Sunday, May 17, 2009

A quiz

Where does this quotation come from:

Seek the Lord and his strength; seek his face continually. 1 Chron 16:11.

A. Pope Benedict's blessing on the inauguration of Barack Obama.
B. Jerry Falwell's graduation address at Liberty "University".
C. A daily defense briefing from Donald Rumsfeld to George W. Bush.

If you guessed C, you are correct.

This is part of a slide show of defense briefing cover sheets delivered by Rumsfeld to Bush to keep manipulating him in his conduct of the war in Iraq. GQ magazine has uncovered these cover sheets as part of its coverage of how Donald Rumsfeld's organizational behavior contributed to the Bush Administration's crimes and failures.

On the morning of Thursday, April 10, 2003, Donald Rumsfeld’s Pentagon prepared a top-secret briefing for George W. Bush. This document, known as the Worldwide Intelligence Update, was a daily digest of critical military intelligence so classified that it circulated among only a handful of Pentagon leaders and the president; Rumsfeld himself often delivered it, by hand, to the White House. The briefing’s cover sheet generally featured triumphant, color images from the previous days’ war efforts: On this particular morning, it showed the statue of Saddam Hussein being pulled down in Firdos Square, a grateful Iraqi child kissing an American soldier, and jubilant crowds thronging the streets of newly liberated Baghdad. And above these images, and just below the headline secretary of defense, was a quote that may have raised some eyebrows. It came from the Bible, from the book of Psalms: “Behold, the eye of the Lord is on those who fear Him…To deliver their soul from death.”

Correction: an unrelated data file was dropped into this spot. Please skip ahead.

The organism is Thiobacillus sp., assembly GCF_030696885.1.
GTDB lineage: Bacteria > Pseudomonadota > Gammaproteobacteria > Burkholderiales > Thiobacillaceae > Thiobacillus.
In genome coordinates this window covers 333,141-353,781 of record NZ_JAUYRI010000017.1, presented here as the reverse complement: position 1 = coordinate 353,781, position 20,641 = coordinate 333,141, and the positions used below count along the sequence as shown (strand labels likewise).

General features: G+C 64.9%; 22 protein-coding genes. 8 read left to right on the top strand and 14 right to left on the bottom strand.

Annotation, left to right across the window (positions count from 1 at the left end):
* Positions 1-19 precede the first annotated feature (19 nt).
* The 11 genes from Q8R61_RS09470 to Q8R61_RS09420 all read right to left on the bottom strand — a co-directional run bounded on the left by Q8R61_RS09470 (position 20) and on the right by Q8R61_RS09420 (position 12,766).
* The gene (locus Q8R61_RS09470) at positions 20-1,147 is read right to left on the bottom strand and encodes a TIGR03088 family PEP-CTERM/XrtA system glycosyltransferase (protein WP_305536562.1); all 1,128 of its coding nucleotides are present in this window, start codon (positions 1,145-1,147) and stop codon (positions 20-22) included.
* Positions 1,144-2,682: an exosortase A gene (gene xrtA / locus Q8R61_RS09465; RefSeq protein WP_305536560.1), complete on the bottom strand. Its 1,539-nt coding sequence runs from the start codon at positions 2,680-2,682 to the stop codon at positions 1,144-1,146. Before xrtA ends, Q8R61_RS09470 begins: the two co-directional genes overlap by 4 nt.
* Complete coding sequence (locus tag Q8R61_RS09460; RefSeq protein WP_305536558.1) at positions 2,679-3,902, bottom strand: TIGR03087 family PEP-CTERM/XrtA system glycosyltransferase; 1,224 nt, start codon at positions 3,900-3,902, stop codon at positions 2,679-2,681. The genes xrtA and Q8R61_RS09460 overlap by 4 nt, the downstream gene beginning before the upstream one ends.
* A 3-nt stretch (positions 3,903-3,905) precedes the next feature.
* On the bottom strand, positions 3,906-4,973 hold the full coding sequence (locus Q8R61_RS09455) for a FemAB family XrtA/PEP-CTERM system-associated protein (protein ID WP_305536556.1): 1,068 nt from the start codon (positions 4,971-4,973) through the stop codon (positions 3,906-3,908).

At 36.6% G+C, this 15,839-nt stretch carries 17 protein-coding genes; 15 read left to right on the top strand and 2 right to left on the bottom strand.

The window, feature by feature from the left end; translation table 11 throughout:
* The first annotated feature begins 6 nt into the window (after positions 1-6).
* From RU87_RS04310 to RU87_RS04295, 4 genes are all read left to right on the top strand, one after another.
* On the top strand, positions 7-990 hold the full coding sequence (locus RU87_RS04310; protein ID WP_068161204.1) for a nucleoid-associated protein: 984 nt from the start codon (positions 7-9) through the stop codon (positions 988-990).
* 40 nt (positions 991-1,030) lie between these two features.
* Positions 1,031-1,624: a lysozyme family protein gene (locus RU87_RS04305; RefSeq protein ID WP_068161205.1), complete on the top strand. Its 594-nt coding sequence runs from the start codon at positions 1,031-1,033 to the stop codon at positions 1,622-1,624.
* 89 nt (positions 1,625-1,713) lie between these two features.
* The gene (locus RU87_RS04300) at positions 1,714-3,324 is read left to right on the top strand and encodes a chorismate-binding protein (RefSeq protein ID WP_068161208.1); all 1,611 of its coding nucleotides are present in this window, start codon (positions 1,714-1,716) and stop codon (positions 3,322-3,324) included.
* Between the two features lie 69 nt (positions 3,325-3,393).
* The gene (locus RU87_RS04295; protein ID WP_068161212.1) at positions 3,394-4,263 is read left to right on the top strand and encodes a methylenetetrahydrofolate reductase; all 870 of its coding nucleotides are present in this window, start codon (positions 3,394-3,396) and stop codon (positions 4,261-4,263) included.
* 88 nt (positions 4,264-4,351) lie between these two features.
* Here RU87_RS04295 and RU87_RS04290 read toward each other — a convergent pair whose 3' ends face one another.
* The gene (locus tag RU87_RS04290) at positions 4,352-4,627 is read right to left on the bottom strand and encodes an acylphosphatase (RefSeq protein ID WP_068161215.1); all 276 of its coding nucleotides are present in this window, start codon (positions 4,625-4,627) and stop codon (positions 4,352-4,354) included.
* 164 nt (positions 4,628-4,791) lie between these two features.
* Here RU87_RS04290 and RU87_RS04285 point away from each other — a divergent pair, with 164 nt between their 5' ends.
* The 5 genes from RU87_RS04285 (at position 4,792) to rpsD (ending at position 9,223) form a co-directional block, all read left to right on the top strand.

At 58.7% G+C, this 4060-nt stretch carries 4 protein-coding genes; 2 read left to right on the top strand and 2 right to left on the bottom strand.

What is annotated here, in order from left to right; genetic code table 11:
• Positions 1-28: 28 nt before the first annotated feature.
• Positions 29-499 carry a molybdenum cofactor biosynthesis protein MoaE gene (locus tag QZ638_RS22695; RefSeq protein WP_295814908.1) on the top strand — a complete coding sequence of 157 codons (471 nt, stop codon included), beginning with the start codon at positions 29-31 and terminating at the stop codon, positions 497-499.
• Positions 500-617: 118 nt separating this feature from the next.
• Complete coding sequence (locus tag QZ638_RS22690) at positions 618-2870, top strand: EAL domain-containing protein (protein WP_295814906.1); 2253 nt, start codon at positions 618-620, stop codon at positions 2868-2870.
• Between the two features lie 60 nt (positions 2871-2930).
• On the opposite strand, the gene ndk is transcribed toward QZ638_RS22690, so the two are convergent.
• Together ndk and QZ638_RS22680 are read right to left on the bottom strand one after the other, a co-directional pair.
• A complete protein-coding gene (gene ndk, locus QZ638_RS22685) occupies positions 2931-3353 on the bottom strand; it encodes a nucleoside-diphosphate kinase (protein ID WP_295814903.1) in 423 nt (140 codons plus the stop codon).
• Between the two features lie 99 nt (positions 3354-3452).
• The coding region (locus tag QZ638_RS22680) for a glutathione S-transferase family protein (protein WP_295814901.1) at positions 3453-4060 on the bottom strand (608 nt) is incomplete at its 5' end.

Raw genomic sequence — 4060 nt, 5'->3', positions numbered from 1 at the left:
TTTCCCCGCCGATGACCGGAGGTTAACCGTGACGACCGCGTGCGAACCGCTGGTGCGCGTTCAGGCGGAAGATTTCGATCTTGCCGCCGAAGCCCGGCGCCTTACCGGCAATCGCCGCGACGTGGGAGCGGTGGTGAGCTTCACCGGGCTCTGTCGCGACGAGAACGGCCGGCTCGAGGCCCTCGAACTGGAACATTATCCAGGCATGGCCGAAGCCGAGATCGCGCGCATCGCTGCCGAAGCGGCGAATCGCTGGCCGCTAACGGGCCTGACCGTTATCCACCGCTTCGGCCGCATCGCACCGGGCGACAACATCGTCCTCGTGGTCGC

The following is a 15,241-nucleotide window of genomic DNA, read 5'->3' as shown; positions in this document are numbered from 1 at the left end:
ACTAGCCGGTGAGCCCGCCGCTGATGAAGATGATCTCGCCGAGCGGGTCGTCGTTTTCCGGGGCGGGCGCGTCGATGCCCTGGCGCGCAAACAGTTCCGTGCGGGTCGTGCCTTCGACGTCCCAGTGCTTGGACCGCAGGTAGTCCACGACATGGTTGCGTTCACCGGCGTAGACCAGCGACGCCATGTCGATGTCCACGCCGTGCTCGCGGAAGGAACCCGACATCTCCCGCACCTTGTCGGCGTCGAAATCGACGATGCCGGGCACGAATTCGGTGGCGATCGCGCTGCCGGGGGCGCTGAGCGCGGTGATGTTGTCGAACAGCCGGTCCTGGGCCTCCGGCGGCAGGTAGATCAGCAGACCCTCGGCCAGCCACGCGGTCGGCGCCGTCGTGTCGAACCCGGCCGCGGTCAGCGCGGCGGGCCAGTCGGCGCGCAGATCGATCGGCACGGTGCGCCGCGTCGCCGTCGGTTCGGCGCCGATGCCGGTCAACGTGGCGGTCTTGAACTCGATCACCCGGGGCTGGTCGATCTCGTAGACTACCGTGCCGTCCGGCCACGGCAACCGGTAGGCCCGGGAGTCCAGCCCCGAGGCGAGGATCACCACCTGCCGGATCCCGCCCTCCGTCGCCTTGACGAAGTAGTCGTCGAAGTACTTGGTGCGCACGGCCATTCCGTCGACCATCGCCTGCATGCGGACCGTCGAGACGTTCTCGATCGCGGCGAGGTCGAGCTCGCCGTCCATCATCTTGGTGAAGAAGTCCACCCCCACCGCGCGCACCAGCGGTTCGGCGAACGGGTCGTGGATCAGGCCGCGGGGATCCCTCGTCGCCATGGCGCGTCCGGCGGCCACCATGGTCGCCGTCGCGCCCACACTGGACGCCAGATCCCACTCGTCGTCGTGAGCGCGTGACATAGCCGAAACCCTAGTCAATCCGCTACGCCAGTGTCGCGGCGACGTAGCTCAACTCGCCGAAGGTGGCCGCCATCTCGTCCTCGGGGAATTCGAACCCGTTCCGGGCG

This is only the latest of exposes involving Rumsfeld, which include such things as Rumsfeld's cheating at squash against his subordinates (Hey, if you're the Second Deputy Undersecretary of Defense, are you going to call the boss on his cheating?), but this is obviously much more substantive, since it involves the failures and crimes the permeated the Bush administration.

The article is exhaustive in cataloguing Rumsfeld's bureaucratic tactics, and the entire thing is worth reading. The logical question, of course, is whether Rumsfeld's mastery of the situation absolves Bush of responsibility.

I submit the answer is clearly no. First, the fundamental decisions were made, and the fundamental lies were told, by or at the behest of Bush. Second, in Bush we had an aggressively ignorant and incurious president, who by his actions mocked the very idea of competence as a governing principle. Despite the fact that he seized power in a judicial coup, once he took office Bush had the same obligation to the American people as any president, a responsibility that, once again, we are shown that he utterly failed to discharge.

And as Frank Rich points out in today's Times, it is for this reason that we cannot afford to simply turn the page, move on, and act as though the past eight years never happened.


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